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Moving through Fear. Why people, even people with training, will choose not to help someone in a First-Aid need.

There are still many people that are genuinely and gravely concerned with getting sued for trying to help someone in a First-Aid need.

In Canada we have the Good Samaritan Act There are minor variances from one province to another but they are all the same in essence, with some exception to Quebec.

The three major points to keep in mind when thinking about meeting the statute and avoiding any successful lawsuit from trying to help another in a First-Aid need are:

1. Act with good intention

2. Do the best you can, given the circumstances, to the level of your training.

3. Do not seek out financial compensation for your efforts.

In general Good Samaritan laws offer legal protection to people who give reasonable assistance to those who are, or who they believe to be, injured, ill, in danger, or otherwise incapacitated. The protection is intended to reduce bystanders’ hesitation to assist, for fear of being sued or prosecuted for unintentional injury or wrongful death. No one in the history of Canadian law has ever been successfully sued for trying to help another in a First-Aid who were meeting the 3 points mentioned above.

Do we have to help? The simple answer is “No”. If you were the cause of the injury or hazardous situation then you better act to the fullest of your trained ability or it could be considered criminally negligent. We would now have a “Duty to rescue”.

A “Duty to Rescue” law requires people to offer assistance and holds those who fail to do so liable. This exists in Quebec. The expectation in Quebec is that you will at least call 911. Again, if you were the cause of the injury or hazardous situation then you better act to the fullest of your trained ability.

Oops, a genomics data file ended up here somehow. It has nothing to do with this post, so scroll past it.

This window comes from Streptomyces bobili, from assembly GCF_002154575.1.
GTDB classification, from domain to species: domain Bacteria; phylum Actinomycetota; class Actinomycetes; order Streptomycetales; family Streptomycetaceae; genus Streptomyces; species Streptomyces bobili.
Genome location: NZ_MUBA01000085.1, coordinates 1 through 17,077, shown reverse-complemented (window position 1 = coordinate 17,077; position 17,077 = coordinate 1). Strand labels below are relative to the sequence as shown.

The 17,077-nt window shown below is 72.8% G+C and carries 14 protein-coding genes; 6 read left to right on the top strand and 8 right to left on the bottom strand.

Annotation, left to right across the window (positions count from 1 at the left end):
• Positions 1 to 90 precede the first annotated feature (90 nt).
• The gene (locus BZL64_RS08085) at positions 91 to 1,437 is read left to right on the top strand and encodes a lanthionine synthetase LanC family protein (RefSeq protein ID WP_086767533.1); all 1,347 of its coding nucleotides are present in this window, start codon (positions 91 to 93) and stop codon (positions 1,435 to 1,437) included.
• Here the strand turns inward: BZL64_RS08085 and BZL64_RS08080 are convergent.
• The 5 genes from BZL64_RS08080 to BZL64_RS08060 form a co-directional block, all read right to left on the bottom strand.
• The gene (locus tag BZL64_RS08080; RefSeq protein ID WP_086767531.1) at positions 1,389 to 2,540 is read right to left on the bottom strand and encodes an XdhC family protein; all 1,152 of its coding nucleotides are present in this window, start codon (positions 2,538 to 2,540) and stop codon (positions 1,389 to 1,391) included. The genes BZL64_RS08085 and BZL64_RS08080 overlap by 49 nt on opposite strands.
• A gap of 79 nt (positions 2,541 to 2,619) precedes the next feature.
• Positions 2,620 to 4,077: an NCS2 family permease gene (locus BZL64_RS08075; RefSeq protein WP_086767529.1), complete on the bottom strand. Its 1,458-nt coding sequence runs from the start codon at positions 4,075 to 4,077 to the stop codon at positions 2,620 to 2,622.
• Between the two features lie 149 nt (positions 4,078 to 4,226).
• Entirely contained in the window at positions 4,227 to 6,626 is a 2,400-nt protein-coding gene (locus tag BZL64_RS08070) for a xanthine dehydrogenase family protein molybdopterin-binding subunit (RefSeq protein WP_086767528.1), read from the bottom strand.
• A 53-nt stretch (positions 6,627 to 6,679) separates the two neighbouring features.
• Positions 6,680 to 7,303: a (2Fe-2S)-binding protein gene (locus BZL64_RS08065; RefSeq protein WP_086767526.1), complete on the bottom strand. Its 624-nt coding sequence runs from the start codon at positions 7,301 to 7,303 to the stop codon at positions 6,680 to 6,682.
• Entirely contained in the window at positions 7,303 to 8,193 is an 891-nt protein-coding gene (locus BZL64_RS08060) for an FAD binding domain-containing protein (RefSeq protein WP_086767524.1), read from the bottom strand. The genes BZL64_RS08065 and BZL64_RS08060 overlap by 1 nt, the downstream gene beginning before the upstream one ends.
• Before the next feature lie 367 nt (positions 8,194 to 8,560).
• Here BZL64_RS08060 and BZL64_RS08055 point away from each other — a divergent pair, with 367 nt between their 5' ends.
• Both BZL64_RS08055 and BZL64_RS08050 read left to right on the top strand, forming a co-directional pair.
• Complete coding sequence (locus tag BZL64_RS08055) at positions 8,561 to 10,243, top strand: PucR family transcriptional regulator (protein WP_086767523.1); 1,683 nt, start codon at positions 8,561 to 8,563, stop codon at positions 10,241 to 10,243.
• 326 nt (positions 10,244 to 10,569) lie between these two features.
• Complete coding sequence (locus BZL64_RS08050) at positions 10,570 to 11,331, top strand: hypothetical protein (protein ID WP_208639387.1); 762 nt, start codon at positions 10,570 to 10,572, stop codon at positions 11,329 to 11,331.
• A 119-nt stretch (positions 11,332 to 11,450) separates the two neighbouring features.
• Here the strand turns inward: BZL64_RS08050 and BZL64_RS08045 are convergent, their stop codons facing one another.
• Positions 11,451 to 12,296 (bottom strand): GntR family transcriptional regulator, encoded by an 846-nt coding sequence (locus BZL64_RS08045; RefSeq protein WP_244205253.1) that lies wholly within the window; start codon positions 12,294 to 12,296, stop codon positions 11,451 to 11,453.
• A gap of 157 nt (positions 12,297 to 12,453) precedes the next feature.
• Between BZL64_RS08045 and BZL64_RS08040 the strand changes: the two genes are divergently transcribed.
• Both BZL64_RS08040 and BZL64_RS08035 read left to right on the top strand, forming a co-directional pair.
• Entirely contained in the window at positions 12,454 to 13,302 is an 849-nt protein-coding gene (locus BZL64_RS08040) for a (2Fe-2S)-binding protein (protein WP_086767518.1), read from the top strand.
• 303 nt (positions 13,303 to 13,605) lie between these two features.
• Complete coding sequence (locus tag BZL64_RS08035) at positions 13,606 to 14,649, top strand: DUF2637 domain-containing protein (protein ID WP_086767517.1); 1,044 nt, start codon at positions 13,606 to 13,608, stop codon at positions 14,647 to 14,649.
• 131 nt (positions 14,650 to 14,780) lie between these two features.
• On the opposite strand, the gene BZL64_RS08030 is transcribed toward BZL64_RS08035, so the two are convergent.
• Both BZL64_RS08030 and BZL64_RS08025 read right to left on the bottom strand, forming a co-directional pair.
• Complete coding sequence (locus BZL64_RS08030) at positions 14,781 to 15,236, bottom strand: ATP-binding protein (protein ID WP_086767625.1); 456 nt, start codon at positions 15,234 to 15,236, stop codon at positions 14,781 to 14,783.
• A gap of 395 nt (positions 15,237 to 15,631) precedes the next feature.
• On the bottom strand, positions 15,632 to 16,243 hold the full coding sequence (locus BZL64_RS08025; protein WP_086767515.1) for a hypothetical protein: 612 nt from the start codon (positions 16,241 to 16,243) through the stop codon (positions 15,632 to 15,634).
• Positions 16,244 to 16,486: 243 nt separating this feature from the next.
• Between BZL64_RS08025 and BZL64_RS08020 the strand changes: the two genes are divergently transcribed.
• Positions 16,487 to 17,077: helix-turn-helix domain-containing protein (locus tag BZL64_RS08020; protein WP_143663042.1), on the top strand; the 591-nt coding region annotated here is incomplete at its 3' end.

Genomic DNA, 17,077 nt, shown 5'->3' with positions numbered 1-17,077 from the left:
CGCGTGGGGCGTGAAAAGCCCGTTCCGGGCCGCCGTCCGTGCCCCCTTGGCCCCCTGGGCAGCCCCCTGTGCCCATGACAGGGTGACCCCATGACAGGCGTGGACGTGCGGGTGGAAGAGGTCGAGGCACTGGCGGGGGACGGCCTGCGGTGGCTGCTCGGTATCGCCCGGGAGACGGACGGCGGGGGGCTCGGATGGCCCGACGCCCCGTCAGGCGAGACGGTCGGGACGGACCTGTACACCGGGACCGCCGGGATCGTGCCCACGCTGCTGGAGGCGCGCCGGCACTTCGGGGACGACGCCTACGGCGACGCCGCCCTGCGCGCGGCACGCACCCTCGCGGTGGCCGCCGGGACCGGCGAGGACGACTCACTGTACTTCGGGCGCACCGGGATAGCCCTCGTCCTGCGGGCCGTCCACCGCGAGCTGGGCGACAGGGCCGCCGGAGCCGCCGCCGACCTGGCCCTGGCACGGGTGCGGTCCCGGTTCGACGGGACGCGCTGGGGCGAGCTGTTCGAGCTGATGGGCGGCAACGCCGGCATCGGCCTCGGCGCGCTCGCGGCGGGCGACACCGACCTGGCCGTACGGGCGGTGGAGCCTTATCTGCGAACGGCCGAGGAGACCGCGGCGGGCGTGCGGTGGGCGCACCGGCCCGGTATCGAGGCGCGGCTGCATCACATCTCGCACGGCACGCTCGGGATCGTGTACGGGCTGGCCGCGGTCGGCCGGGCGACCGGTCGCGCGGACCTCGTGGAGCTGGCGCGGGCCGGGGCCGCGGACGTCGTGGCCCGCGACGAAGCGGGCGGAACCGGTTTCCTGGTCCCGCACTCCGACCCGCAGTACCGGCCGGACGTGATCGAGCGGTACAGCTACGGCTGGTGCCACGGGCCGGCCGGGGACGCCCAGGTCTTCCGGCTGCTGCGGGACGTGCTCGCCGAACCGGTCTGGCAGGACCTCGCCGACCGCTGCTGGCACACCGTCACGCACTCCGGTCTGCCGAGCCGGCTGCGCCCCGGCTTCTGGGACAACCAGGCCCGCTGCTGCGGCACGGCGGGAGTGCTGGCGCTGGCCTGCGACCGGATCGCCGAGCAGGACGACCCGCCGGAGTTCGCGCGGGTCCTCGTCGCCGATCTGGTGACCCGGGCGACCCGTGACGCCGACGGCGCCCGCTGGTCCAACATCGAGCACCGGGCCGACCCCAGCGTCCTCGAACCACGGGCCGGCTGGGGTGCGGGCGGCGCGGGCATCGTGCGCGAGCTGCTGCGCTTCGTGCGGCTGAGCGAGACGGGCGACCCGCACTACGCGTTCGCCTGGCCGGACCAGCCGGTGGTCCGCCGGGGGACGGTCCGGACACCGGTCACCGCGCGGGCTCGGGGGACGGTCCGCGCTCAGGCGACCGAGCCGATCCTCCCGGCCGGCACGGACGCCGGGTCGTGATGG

Obtaining consent: This is another legal requirement. Before we help anyone we must have their consent. If they are unconscious we have implied consent to assist them with First-Aid. There is conscious implied consent. This is done by telling them what you are going to do before you do it, if they are given time to respond with “no” and do not; you have conscious implied consent. One of the best ways to obtain consent is to introduce yourself, inform them that you are trained in First-Aid and ask if they want your help. If they agree to your assistance all other actions and contact necessary to assist them is on- going implied consent.

Do you need consent to call an Ambulance – No. Paramedics can not transport with out patient consent. Taking someone against their will is considered kidnapping.

If the patient refuses transport and the paramedics feel that this person is a direct and immediate threat to themselves or the general public the police are called to intervene.

AED Automated External Defibrillator or PAD Public Access Defibrillator fall under the Chase McEachern Act. Anyone in Ontario can use an AED without fear of successful prosecution regardless of the outcome.

If you have any questions related legislation as it applies to First-Aid please do not hesitate to contact TTM.

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